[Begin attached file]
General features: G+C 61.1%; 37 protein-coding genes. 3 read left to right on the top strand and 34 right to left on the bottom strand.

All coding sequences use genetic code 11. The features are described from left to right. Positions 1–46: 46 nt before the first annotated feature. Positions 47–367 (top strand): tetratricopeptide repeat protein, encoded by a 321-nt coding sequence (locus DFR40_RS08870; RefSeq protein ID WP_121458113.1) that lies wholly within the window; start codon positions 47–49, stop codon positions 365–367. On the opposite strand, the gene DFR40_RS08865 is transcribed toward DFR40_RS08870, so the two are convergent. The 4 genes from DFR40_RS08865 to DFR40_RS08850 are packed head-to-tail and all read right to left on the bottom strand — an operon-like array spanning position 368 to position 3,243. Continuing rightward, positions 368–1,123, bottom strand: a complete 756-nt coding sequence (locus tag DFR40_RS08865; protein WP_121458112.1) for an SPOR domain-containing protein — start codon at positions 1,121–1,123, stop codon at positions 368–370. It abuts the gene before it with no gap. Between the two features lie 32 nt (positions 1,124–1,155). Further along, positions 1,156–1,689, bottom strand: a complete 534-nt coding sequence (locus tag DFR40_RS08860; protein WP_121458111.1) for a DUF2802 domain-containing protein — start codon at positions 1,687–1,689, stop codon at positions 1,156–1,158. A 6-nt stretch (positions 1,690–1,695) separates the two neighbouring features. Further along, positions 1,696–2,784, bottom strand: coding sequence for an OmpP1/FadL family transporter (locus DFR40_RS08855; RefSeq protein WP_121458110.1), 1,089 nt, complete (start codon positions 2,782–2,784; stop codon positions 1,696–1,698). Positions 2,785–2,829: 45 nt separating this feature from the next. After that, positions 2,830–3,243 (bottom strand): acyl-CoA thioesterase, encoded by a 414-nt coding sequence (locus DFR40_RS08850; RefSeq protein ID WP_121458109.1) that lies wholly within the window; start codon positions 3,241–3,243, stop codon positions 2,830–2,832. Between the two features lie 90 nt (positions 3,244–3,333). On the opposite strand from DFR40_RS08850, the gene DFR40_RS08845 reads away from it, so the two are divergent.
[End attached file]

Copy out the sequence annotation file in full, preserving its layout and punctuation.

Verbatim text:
General features: G+C 61.1%; 37 protein-coding genes. 3 read left to right on the top strand and 34 right to left on the bottom strand.

All coding sequences use genetic code 11. The features are described from left to right. Positions 1–46: 46 nt before the first annotated feature. Positions 47–367 (top strand): tetratricopeptide repeat protein, encoded by a 321-nt coding sequence (locus DFR40_RS08870; RefSeq protein ID WP_121458113.1) that lies wholly within the window; start codon positions 47–49, stop codon positions 365–367. On the opposite strand, the gene DFR40_RS08865 is transcribed toward DFR40_RS08870, so the two are convergent. The 4 genes from DFR40_RS08865 to DFR40_RS08850 are packed head-to-tail and all read right to left on the bottom strand — an operon-like array spanning position 368 to position 3,243. Continuing rightward, positions 368–1,123, bottom strand: a complete 756-nt coding sequence (locus tag DFR40_RS08865; protein WP_121458112.1) for an SPOR domain-containing protein — start codon at positions 1,121–1,123, stop codon at positions 368–370. It abuts the gene before it with no gap. Between the two features lie 32 nt (positions 1,124–1,155). Further along, positions 1,156–1,689, bottom strand: a complete 534-nt coding sequence (locus tag DFR40_RS08860; protein WP_121458111.1) for a DUF2802 domain-containing protein — start codon at positions 1,687–1,689, stop codon at positions 1,156–1,158. A 6-nt stretch (positions 1,690–1,695) separates the two neighbouring features. Further along, positions 1,696–2,784, bottom strand: coding sequence for an OmpP1/FadL family transporter (locus DFR40_RS08855; RefSeq protein WP_121458110.1), 1,089 nt, complete (start codon positions 2,782–2,784; stop codon positions 1,696–1,698). Positions 2,785–2,829: 45 nt separating this feature from the next. After that, positions 2,830–3,243 (bottom strand): acyl-CoA thioesterase, encoded by a 414-nt coding sequence (locus DFR40_RS08850; RefSeq protein ID WP_121458109.1) that lies wholly within the window; start codon positions 3,241–3,243, stop codon positions 2,830–2,832. Between the two features lie 90 nt (positions 3,244–3,333). On the opposite strand from DFR40_RS08850, the gene DFR40_RS08845 reads away from it, so the two are divergent.